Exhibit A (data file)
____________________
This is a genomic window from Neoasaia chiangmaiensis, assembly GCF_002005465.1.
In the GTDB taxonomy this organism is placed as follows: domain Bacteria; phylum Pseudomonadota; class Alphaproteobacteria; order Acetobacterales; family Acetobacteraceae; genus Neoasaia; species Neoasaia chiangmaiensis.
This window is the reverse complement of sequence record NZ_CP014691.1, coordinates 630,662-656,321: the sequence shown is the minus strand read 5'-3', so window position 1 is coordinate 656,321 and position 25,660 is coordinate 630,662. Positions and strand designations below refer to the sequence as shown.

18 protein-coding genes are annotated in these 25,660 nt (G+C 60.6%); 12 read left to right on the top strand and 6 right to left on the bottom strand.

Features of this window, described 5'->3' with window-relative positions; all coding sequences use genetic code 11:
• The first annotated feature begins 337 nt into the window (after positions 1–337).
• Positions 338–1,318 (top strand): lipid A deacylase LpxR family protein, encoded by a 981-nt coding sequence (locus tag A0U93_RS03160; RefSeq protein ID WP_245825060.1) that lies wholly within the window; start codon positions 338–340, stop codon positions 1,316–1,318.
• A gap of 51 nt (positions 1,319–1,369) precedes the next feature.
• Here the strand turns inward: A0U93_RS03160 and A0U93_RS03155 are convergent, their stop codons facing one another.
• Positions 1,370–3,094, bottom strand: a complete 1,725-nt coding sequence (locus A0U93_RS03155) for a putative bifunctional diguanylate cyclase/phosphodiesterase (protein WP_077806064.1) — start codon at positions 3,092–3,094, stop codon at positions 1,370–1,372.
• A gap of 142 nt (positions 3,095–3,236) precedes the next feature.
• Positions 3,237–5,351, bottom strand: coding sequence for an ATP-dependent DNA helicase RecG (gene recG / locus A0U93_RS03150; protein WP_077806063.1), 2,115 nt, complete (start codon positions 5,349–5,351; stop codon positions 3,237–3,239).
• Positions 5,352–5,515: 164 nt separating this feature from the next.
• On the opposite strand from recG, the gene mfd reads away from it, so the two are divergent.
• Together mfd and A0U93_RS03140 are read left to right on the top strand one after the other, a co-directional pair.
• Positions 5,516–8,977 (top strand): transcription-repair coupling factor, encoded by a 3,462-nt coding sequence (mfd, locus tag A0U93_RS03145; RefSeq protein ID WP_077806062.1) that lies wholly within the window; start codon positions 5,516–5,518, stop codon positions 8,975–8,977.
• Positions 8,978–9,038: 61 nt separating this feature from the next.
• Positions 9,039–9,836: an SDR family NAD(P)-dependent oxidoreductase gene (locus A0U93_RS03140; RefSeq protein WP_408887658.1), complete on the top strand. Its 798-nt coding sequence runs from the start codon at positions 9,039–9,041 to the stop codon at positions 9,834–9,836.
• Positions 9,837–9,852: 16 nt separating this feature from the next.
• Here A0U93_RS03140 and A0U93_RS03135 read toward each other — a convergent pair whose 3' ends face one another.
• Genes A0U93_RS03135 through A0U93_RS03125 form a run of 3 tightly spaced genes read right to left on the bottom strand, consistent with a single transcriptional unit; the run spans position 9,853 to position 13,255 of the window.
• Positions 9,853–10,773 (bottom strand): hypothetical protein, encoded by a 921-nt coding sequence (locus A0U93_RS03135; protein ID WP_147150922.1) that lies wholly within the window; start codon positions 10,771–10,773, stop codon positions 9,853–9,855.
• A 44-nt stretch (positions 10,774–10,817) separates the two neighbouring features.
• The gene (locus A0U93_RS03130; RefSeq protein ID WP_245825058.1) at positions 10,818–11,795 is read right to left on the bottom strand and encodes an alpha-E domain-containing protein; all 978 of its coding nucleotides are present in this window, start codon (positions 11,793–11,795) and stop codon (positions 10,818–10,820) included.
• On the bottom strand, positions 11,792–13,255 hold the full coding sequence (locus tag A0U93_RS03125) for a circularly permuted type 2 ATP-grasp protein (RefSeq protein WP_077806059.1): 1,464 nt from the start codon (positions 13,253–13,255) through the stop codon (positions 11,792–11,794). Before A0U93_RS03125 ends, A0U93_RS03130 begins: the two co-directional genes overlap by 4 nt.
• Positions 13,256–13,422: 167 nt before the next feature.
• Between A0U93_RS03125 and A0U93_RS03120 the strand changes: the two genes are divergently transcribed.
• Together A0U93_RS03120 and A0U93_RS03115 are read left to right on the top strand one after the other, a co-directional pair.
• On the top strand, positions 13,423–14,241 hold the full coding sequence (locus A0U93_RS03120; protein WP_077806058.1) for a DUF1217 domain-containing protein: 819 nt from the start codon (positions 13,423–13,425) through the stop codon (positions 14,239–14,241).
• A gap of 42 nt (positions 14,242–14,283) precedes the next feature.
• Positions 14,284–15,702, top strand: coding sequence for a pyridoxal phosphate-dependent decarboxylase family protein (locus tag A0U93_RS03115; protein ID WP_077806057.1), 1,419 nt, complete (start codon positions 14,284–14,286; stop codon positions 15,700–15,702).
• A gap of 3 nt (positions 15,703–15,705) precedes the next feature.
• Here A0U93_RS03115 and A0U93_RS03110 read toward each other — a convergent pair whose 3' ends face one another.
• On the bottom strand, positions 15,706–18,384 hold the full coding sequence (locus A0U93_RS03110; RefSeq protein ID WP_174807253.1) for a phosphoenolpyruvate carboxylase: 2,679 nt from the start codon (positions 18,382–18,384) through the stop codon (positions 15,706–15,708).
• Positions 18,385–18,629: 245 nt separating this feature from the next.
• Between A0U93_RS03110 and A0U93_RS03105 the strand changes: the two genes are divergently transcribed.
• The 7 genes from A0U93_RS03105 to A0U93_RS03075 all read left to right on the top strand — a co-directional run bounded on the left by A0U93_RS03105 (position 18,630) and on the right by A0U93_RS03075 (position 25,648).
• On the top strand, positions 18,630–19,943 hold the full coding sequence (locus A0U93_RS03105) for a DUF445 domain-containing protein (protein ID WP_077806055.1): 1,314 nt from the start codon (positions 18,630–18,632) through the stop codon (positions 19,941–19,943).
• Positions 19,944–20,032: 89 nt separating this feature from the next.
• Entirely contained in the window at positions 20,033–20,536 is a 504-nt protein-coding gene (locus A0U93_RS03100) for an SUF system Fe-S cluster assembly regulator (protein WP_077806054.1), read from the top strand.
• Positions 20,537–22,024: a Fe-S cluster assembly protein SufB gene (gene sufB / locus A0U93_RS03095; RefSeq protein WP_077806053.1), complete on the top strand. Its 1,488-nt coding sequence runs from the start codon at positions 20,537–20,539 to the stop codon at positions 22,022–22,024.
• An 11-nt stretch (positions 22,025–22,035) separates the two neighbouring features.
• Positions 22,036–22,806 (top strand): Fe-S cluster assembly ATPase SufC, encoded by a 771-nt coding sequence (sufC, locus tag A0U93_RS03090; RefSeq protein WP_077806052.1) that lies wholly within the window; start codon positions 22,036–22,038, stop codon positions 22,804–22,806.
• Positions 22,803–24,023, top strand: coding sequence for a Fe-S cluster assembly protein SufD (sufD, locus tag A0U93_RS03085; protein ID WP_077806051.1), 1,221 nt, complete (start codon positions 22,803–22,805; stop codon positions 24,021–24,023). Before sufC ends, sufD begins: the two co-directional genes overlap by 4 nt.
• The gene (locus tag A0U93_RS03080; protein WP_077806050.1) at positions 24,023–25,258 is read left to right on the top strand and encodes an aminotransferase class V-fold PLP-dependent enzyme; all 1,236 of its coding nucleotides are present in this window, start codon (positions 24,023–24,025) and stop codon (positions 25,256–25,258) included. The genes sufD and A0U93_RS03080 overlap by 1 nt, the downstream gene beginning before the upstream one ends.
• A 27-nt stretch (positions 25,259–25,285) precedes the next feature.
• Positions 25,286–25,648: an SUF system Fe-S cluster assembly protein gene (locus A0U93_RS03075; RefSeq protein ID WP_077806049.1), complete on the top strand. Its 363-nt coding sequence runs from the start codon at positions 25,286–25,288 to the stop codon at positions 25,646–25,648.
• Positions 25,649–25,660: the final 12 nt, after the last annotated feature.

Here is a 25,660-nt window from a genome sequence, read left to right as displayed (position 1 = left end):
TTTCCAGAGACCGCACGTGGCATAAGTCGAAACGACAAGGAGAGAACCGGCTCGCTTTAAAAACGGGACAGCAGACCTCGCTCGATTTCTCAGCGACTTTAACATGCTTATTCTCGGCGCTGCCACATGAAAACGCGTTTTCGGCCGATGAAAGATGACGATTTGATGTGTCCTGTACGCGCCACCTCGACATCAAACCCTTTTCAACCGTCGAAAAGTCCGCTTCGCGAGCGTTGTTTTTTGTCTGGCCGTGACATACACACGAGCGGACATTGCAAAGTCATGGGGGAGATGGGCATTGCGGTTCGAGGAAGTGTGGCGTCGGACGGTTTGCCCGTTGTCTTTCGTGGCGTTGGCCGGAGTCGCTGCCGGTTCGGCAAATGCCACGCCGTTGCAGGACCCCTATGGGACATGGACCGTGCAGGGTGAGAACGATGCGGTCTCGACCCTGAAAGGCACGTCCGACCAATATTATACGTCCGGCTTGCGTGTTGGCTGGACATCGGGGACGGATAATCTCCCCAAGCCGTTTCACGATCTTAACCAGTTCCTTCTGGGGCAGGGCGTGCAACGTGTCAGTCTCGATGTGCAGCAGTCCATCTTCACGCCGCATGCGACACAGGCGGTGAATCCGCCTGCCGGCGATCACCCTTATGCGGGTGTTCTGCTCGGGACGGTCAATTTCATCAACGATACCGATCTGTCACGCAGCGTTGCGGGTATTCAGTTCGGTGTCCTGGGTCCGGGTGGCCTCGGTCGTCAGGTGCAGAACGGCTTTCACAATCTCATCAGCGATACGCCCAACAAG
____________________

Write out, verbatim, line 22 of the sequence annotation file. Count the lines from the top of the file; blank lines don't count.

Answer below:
• Positions 9,853–10,773 (bottom strand): hypothetical protein, encoded by a 921-nt coding sequence (locus A0U93_RS03135; protein ID WP_147150922.1) that lies wholly within the window; start codon positions 10,771–10,773, stop codon positions 9,853–9,855.